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Pablo Martinez Monsivais / AP

Israeli Prime Minister Benjamin Netanyahu's office published sections of its internal report on his February meeting with President Trump at the White House in order to push back against a Fox News report that Netanyahu asked Trump not to move the U.S. embassy to Jerusalem, per Haaretz.

An excerpt: "The prime minister was asked about moving the embassy and explained that this wouldn't cause bloodshed in the region as people were telling [Trump]."

The problem: Moving the embassy to Jerusalem would effectively mean recognizing Jerusalem — a city Palestinians claim as their own — as the capital of Israel. Rex Tillerson has said the U.S. will delay the move so as not to undermine peace talks.

Why it matters: The publication of these internal documents is highly unusual move from Netanyahu's office, showing just how intent he is to push back against rumblings that he isn't fully committed to the embassy move.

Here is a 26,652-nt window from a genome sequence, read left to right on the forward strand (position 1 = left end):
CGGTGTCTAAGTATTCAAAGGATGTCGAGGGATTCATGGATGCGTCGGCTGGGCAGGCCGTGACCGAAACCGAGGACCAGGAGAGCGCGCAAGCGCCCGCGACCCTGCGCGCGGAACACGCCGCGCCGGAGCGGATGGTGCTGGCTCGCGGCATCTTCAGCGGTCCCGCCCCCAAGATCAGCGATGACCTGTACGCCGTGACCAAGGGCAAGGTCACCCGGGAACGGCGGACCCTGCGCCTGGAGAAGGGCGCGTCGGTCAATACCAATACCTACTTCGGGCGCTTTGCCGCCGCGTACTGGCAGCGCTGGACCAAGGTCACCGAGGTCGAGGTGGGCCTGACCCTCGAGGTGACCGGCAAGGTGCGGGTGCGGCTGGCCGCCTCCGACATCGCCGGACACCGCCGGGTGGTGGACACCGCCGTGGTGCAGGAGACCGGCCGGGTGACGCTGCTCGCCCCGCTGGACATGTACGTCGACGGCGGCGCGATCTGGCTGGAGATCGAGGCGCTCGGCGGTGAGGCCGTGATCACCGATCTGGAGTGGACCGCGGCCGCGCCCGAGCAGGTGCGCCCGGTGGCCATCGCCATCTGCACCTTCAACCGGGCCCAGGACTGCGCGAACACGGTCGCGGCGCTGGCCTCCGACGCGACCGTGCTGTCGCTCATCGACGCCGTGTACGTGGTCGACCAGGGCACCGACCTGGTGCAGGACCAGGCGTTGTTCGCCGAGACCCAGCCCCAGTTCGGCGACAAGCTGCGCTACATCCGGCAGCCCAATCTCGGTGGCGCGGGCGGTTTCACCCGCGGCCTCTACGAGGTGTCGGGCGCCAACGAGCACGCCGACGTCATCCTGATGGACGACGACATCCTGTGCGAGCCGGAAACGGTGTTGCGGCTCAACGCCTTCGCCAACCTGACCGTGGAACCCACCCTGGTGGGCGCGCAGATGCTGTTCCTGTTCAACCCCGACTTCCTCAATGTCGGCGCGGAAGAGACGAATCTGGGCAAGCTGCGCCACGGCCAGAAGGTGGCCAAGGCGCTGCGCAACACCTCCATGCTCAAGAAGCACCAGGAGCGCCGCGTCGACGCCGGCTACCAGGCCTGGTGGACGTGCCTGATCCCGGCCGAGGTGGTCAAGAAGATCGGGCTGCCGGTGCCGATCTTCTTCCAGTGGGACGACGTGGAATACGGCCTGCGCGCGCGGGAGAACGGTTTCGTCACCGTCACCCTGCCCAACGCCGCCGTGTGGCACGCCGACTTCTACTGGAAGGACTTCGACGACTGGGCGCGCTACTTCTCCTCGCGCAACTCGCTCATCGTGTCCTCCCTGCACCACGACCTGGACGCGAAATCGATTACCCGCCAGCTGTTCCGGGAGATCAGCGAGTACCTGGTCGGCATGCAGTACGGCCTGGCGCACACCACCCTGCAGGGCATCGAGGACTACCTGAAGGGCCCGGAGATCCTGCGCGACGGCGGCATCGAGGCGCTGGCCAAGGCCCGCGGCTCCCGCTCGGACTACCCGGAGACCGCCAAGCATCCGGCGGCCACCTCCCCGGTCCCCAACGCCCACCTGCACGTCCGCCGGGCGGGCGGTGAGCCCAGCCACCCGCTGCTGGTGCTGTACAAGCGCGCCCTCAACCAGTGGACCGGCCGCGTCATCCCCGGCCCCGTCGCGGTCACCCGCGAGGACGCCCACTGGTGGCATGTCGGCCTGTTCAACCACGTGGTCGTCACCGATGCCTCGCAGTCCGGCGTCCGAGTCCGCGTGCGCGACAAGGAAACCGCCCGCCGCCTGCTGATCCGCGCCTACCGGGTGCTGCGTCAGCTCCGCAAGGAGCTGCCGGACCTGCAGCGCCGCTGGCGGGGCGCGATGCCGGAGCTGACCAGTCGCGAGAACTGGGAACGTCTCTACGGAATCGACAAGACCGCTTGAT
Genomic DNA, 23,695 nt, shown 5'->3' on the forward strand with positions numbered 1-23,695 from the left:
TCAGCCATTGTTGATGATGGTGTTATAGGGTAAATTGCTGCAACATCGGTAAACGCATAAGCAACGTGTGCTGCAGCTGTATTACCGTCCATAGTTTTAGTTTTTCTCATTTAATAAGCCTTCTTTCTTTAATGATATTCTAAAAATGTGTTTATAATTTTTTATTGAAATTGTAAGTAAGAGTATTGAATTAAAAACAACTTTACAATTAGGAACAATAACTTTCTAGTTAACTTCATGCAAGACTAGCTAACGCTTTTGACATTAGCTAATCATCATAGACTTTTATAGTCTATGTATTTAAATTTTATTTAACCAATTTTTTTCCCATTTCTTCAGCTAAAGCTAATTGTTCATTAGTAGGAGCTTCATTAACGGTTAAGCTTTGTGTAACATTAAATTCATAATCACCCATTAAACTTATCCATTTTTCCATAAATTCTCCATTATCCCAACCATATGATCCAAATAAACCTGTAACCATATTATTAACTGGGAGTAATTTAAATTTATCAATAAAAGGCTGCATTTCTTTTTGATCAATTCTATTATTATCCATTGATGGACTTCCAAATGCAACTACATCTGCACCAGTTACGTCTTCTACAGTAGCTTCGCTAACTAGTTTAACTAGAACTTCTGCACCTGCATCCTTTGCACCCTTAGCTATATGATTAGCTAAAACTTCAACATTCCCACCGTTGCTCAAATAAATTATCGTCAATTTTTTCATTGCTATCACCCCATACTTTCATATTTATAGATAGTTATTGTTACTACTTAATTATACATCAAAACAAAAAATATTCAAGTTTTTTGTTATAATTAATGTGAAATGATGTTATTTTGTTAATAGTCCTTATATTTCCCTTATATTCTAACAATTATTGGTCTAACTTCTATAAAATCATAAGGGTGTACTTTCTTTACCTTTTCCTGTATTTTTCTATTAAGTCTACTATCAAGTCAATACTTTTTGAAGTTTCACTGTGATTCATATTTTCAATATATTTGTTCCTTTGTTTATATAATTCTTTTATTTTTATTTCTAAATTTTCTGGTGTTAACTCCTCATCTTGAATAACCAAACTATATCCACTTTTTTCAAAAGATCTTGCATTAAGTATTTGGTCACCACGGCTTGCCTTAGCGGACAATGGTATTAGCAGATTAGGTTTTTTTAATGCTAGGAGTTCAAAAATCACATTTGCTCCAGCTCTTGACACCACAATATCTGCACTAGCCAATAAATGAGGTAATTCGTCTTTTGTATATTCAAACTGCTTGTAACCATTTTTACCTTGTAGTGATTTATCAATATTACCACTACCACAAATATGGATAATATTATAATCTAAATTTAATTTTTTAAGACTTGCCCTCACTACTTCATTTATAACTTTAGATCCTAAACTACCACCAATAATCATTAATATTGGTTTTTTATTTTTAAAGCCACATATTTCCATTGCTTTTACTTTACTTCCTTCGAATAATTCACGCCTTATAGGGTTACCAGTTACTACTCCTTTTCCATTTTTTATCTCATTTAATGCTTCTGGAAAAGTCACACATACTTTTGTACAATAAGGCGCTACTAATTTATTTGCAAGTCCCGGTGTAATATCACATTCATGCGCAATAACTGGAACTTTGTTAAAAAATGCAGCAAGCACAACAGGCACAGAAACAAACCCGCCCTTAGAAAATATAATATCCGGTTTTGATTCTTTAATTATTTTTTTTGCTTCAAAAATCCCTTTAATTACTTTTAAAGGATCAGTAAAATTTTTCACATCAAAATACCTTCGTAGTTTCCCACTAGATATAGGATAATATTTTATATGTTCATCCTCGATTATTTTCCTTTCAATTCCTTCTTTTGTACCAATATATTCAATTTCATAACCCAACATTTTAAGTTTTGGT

Go deeper

Ina Fried, author of Login
1 min ago - Economy & Business

The pandemic isn't slowing tech

Illustration: Eniola Odetunde/Axios

Thursday's deluge of Big Tech earnings reports showed one thing pretty clearly: COVID-19 may be bad in all sorts of ways, but it's not slowing down the largest tech companies. If anything, it's helping some companies, like Amazon and Apple.

Yes, but: With the pandemic once again worsening in the U.S. and Europe, it's not clear how long the tech industry's winning streak can last.

Texas early voting surpasses 2016's total turnout

Early voting in Austin earlier this month. Photo: Sergio Flores/Getty Images

Texas' early and mail-in voting totals for the 2020 election have surpassed the state's total voter turnout in 2016, with 9,009,850 ballots already cast compared to 8,969,226 in the last presidential cycle.

Why it matters: The state's 38 Electoral College votes are in play — and could deliver a knockout blow for Joe Biden over President Trump — despite the fact that it hasn't backed a Democrat for president since 1976.

Wall Street braces for more turbulence ahead of Election Day

Illustration: Eniola Odetunde/Axios

Wall Street is digging in for a potentially rocky period as Election Day gets closer.

Why it matters: Investors are facing a "three-headed monster," Brian Belski, chief investment strategist at BMO Capital Markets, tells Axios — a worsening pandemic, an economic stimulus package in limbo, and an imminent election.